The 15 Best Lakes in the North Carolina Mountains to Visit

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[Updated March 18, 2022]

As anyone who has ever visited will tell you, Western North Carolina is truly a haven for nature lovers.

The region is home to the Nantahala and Pisgah National Forest, nearly a dozen beloved NC State Parks, and famous scenic routes such as the Forest Heritage Scenic Byway and Blue Ridge Parkway.

In the Blue Ridge Mountains of North Carolina, waterfalls abound, and trout-filled streams flow down the mountainsides into dazzling lakes that glitter like jewels in the sunlight.

Over the last century, the lakes in the North Carolina mountains have developed into a beloved part of the rustic recreational lore the Appalachian region tends to celebrate.

Whether you’re interested in camping, a lakeside stroll, a refreshing swim, a canoe/kayak paddle, or a few days of fishing, these NC lakes offer an array of outdoor activities.

While there are certainly many other lovely North Carolina lakes, here we’ve highlighted 15 of our favorite Blue Ridge Mountain lakes for visitors and locals alike to explore.

READ MORE: The 15 Best North Carolina Mountain Towns to Visit

Western North Carolina Lakes Guide

  1. Bass Lake
  2. Fontana Lake
  3. Hanging Rock State Park Lake
  4. Lake Adger
  5. Lake Glenville
  6. Lake Hiwassee
  7. Lake James
  8. Lake Junaluska
  9. Lake Lure
  10. Lake Norman
  11. Lake Santeetlah
  12. Lake Toxaway
  13. Nantahala Lake
  14. Price Lake
  15. W. Kerr Scott Reservoir

Love North Carolina Waterfalls? Check out these guides!

The 50 Best North Carolina Waterfalls

The 20 Best Western North Carolina Waterfalls for Hiking

The 21 Best Blue Ridge Parkway Waterfalls in North Carolina

The 15 Best Pisgah National Forest Waterfalls to Explore

The 30 Best Waterfalls Near Asheville NC

The Top 10 Waterfalls Near Brevard NC (Transylvania County)

The 10 Best Waterfalls Near Boone NC

Visiting Linville Falls Campgrounds, RV Park & Cabins in Linville Falls NC

How to Get to Otter Falls Near Banner Elk NC

How to Get to Hooker Falls NC (in DuPont State Forest)

How to Get to Crabtree Falls Near Little Switzerland NC 

Moses H. Cone Memorial Park
View of Flat Top Manor from Bass Lake, photo by Dawson Tozier

1. Bass Lake

(1,470 acres near Blowing Rock NC)

Bass Lake is located in Moses H. Cone Memorial Park on the Blue Ridge Parkway. It’s one of two lakes in the park, and it has a popular loop hiking trail around it.

Moses Cone Park is famed for being a phenomenal spot for equestrian enthusiasts.

The park has over 25 miles of carriage trails running through it, all of which are open to hikers and horseback riders alike.

Set in the hollow below Flat Top Manor (the former estate of Moses H. Cone), Bass Lake can be accessed by hiking down from the Parkway or via a lower parking lot just a few miles from Blowing Rock.

This lake is open to fishing, is popular for hiking and jogging, and is one heck of a gorgeous place to spread a blanket out for an afternoon picnic.

READ MORE: The 15 Best Things to Do in Blowing Rock NC

Fontana Lake in Western North Carolina
Fontana Lake, photo via Canva

2. Fontana Lake

(10,000+ acres near Bryson City NC)

Located near Bryson City NC, Fontana Lake is the largest in Western North Carolina and forms the southern boundary of Great Smoky Mountains National Park.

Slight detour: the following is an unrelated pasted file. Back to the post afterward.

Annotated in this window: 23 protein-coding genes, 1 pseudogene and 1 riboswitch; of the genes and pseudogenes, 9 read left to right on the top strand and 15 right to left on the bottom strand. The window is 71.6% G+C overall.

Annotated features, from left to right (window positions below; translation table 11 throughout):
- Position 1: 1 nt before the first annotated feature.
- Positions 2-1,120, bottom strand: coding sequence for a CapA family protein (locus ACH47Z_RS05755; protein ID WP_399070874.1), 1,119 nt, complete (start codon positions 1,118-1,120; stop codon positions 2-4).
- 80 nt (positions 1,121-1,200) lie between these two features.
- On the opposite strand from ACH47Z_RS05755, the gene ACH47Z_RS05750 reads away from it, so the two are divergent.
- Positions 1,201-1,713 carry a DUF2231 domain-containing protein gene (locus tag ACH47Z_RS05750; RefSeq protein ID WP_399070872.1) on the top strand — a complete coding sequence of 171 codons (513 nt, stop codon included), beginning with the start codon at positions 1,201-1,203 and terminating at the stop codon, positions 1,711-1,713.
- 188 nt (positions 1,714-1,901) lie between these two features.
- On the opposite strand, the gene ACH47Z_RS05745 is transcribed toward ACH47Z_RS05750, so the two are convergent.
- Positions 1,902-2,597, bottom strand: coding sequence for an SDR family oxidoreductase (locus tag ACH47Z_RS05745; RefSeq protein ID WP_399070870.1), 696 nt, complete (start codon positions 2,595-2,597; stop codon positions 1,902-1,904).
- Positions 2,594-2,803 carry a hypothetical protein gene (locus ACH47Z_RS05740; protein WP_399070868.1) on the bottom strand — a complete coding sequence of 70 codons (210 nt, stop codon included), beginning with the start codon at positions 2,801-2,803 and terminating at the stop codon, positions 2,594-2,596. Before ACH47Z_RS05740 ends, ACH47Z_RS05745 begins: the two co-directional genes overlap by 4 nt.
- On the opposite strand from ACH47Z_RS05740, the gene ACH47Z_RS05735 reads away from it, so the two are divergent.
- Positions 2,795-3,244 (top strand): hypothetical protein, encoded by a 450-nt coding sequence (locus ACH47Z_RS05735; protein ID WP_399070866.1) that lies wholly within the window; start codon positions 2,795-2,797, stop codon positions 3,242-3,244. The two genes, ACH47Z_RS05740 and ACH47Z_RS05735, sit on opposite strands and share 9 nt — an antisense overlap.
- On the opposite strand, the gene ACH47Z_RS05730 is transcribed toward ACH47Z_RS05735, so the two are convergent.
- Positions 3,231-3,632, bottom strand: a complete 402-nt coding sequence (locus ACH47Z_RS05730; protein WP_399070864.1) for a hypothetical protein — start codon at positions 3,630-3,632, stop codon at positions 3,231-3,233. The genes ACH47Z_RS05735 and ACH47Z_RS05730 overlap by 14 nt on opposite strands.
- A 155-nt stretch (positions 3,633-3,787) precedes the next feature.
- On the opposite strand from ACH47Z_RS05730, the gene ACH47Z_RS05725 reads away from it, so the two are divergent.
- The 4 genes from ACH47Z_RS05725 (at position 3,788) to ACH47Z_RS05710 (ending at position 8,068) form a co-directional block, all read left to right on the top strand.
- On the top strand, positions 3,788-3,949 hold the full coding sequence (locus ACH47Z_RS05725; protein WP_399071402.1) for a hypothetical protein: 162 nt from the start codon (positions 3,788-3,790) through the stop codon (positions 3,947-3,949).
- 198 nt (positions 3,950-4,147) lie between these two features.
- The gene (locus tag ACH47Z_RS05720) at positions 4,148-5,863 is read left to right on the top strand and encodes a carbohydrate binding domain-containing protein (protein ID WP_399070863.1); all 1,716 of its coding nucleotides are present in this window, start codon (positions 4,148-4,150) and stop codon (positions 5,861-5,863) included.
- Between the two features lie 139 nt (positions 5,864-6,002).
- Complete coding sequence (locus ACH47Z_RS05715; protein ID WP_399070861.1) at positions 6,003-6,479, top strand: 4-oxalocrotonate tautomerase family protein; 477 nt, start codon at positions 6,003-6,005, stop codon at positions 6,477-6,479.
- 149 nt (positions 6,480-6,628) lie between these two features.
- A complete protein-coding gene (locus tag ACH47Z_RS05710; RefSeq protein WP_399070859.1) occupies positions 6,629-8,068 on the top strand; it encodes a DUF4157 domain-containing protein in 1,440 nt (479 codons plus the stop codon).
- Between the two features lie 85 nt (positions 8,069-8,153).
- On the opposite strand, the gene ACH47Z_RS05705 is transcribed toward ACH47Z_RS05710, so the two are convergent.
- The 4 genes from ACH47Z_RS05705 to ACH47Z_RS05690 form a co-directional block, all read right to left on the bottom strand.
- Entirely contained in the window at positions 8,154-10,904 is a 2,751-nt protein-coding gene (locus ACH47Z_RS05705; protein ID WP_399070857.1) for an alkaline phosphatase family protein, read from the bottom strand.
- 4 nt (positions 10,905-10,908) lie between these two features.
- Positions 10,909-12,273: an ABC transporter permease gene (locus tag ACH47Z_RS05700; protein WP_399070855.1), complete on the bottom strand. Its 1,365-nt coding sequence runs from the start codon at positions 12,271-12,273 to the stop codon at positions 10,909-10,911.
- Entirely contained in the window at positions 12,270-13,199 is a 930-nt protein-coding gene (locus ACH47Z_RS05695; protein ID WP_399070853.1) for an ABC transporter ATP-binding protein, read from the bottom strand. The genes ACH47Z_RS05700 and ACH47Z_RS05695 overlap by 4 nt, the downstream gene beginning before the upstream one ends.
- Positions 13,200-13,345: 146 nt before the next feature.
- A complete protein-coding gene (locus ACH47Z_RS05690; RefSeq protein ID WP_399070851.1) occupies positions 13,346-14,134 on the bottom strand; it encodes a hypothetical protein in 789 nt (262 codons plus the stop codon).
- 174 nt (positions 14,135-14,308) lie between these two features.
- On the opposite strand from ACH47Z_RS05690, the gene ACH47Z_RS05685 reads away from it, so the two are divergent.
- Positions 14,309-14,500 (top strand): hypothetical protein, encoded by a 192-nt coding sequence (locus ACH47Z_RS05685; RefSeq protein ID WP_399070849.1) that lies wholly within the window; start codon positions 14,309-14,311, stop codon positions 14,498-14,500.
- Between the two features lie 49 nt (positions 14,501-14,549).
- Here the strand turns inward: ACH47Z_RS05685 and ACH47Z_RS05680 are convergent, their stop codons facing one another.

Established in the 1940s, the 10,000-acre lake is a reservoir that was formed by the damming of the Little Tennessee River.

At 480 feet tall, the Fontana Dam is the highest east of the Rocky Mountains.

Fontana Lake has a reputation because it’s home to around 400 house boats (some of which are available for rent), and there’s also the remote Fontana Village Resort on this lake.

Boats are an important commodity here, as there are many areas of the lake that are inaccessible without them.

Swimming is another popular pastime on Fontana Lake, and the trails are great, too.

The Appalachian Trail in North Carolina actually crosses over the Fontana Dam, and there’s a 35-mile Lakeshore Trail that leads to The Road to Nowhere.

Of course, the lake also provides access to Great Smoky Mountains National Park and Nantahala National Forest, both of which have great hiking trails, camping, and so on.

READ MORE: The 15 Best Things to Do in Cherokee NC & the Qualla Boundary

Best Lakes NC - Hanging Rock State Park
Hanging Rock State Park, photo by xwest2 via CC BY 2.0.

3. Hanging Rock State Park Lake

(12 acres at Hanging Rock State Park)

One of the most popular of the NC State ParksHanging Rock State Park began as a Civilian Conservation Corps project in the 1930s. A concrete and earthen dam was completed in 1938 to create a 12-acre lake forvisitors to enjoy.

It now offers 20+ miles of hiking trails, mountain biking, rock climbing, numerous waterfalls, lots of water-based recreation, and some 704 species of mountain fauna!

Boating and fishing are possible all year round (with proper NC licensing), and rowboats and canoes are available to rent in spring, summer, and fall.

There’s also a swimming beach on the lake, as well as numerous hiking trails spurring from it (as well as providing views of it).

Hanging Rock State Park is located in the Sauratown Mountains, a lovely little mountain range just east of the Blue Ridge Mountains.

It has a large campground that’s open to tent campers and RVs, with 10 vacation cabins available throughout the year.

READ MORE: The 10 Best Campgrounds in the North Carolina Mountains

kayaking on lake surrounded by mountains
Kayaking on a North Carolina Lake, photo via Canva

4. Lake Adger

(438 acres near Tyron NC)

Formed in 1925 when the Green River was dammed, Lake Adger is located in Polk County near the charming Blue Ridge NC mountain town of Tyron.

Located about 20 miles southeast of Hendersonville, the town is famed for its equestrian facilities and activities.

Lake Adger Dam was built by Blue Ridge Power and named after its owner, John Adger Law. For a short time the lake was called Turner Shoals, but it was later changed.

The dam is still officially called Turner Shoals Dam, and is now operated by Northbrook Hydroelectric.

Boating (up to 80 horsepower for pontoons, or 60 hp for other watercraft), kayaking, and canoeing are all allowed on the lake, which has over 14 miles of private shoreline.

The North Carolina Wildlife Resources fish stocking program periodically introduces Muskies into the lake for fishing.

READ MORE:  The 10 Best Things to Do in Hendersonville NC

Lake Glenville
Lake Glenville, photo via Canva